Increasing age reduces the fertility of both men and women, although to different extents.

The decline in women’s fertility becomes apparent from around 30 years and is more significant from around 35 years of age. The chance of successful conception in each natural menstrual cycle is nearly 20% in women aged 30 or less, but drops to 5% in women by the time they turn 40.

In women over the age of 45 years, the chances of falling pregnant are rare and has higher rates of miscarriage, even though menopause does not occur till after 50 for most women. Egg quantity and quality comes down with increasing age results in higher chance of carrying chromosomal abnormalities and therefore miscarriage.

It is an undisputable fact that increasing age (beyond age 35) reduces a woman’s likelihood of conceiving and giving birth.

Here are some facts about the relationship between female age and fertility:

1) Monthly chance of conception decreases from 20% for women aged 30 to 5% for women aged 40

2) Risk of chromosomal abnormalities in the fetus increases from 1 in 385 in women aged 30 to 1 in 63 in women aged 40

3) 10% of women in their early twenties experience pregnancy loss compared with more than 50% of women aged 42 or more.

In men the fertility decline starts later and is more subtle. But it does happen. Women in couples where the man is over the age of 45 take five times longer to conceive than those where the man is in his twenties.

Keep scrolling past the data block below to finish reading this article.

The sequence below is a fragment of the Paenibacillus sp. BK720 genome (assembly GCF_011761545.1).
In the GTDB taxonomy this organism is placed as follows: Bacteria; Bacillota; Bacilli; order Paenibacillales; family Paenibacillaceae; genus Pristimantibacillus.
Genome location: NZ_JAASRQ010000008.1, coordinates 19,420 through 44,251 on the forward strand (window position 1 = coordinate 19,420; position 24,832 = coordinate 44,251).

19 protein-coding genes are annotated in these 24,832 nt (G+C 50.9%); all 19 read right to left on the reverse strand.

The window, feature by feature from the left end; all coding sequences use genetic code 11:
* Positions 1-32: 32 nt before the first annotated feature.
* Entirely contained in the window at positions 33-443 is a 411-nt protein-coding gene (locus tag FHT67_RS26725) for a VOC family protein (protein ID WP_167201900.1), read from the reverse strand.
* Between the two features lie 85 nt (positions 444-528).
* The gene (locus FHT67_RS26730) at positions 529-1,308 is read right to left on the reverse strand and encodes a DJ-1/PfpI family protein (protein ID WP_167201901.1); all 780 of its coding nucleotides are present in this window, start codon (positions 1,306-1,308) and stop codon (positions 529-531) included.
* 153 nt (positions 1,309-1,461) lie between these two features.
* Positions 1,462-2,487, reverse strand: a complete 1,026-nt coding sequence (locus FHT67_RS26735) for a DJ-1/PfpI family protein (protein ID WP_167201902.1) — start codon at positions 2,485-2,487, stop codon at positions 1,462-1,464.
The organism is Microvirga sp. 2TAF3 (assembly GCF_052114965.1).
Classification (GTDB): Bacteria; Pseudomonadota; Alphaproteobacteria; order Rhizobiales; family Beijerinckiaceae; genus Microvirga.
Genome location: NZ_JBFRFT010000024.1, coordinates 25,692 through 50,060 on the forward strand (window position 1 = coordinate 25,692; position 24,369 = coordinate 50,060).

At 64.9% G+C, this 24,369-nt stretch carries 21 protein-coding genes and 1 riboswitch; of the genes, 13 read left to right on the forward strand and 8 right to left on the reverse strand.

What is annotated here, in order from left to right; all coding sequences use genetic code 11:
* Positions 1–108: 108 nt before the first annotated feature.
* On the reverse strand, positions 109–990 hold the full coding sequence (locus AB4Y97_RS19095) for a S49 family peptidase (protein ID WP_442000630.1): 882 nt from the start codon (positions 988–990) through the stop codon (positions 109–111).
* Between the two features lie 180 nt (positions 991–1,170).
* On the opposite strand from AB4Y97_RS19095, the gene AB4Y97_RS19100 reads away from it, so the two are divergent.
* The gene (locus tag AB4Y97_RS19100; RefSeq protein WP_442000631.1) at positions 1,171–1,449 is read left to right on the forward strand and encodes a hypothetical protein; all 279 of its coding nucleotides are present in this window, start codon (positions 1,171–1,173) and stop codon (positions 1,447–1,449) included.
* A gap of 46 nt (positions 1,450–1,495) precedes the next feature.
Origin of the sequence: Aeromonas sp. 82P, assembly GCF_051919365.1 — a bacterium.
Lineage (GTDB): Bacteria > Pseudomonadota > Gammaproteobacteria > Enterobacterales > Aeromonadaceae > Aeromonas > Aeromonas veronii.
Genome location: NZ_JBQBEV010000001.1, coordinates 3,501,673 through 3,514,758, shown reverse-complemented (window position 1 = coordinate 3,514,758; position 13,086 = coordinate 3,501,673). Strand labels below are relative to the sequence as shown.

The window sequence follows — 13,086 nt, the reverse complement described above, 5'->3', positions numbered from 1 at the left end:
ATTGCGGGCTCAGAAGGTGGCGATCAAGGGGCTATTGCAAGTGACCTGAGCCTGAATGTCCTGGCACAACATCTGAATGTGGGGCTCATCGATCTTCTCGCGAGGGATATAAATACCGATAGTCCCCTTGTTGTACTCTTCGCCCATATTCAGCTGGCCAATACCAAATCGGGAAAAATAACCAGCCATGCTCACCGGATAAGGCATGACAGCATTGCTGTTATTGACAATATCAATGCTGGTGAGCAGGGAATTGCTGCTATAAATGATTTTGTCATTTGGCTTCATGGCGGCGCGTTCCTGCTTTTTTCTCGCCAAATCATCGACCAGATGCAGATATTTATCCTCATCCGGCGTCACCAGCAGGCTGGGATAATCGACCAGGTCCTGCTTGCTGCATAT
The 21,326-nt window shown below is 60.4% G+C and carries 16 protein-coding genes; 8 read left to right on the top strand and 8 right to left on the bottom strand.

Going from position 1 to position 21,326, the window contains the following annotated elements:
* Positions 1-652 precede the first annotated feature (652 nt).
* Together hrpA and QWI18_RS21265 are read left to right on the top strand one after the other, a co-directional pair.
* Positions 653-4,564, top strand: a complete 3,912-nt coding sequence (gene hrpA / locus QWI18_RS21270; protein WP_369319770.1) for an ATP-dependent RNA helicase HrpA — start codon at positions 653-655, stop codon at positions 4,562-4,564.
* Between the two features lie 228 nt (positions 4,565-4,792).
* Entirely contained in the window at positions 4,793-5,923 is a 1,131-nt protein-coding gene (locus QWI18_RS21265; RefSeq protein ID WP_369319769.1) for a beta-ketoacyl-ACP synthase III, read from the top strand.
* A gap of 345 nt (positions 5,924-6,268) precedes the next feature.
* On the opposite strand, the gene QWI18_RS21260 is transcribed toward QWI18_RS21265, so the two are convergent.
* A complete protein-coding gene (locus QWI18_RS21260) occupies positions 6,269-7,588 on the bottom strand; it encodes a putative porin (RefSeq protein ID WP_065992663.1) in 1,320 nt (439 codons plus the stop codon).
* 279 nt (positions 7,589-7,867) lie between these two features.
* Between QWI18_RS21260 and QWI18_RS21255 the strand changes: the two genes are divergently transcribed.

Some women may also choose to have ‘fertility preservation’ – they undergo IVF and freeze their eggs or embryos for use in the future. This becomes and increasingly unlikely to be a suitable option after the age of 35, but is something you can seek individual advice on.


IVF can help people with infertility have a family. The chance of having a baby after three IVF treatment cycles, including the transfer of any frozen embryos, for different age groups were:

Age group (years)

Chance of a live birth after three stimulated cycles

Less than 30






More than 40



These figures apply to women who use their own eggs.

If an older woman uses eggs from a younger donor, her chance is the same as that of a woman in the donor’s age group.


The proportion of pregnancies that miscarry increases with age. The risk of miscarriage is 10% at age 20 years and 90% among women aged 45. Women whose male partner is aged over 45 are twice as likely to miscarry as those whose partner is in his twenties.


The risk of pregnancy complications also increases with age. While they are still rare complications, the risk of gestational diabetes, gestational diabetes, placenta praevia (when the placenta covers part of or the whole cervix which increases the risk that it detaches), caesarean section, and still birth increase after age 35.

Age and the new baby Because of changes in eggs and sperm that occur as we age, children of older parentshave a slightly higher risk of birth defects, chromosomal abnormalities and autism spectrum disorder. However, it is important to remember, that although the risk increases, most babies are born healthy, irrespective of their parents’ age.

It is estimated that the risk of a baby having a chromosomal abnormality is approximately 1 in 400 for a woman aged 30 and 1 in 100 for a woman aged 40.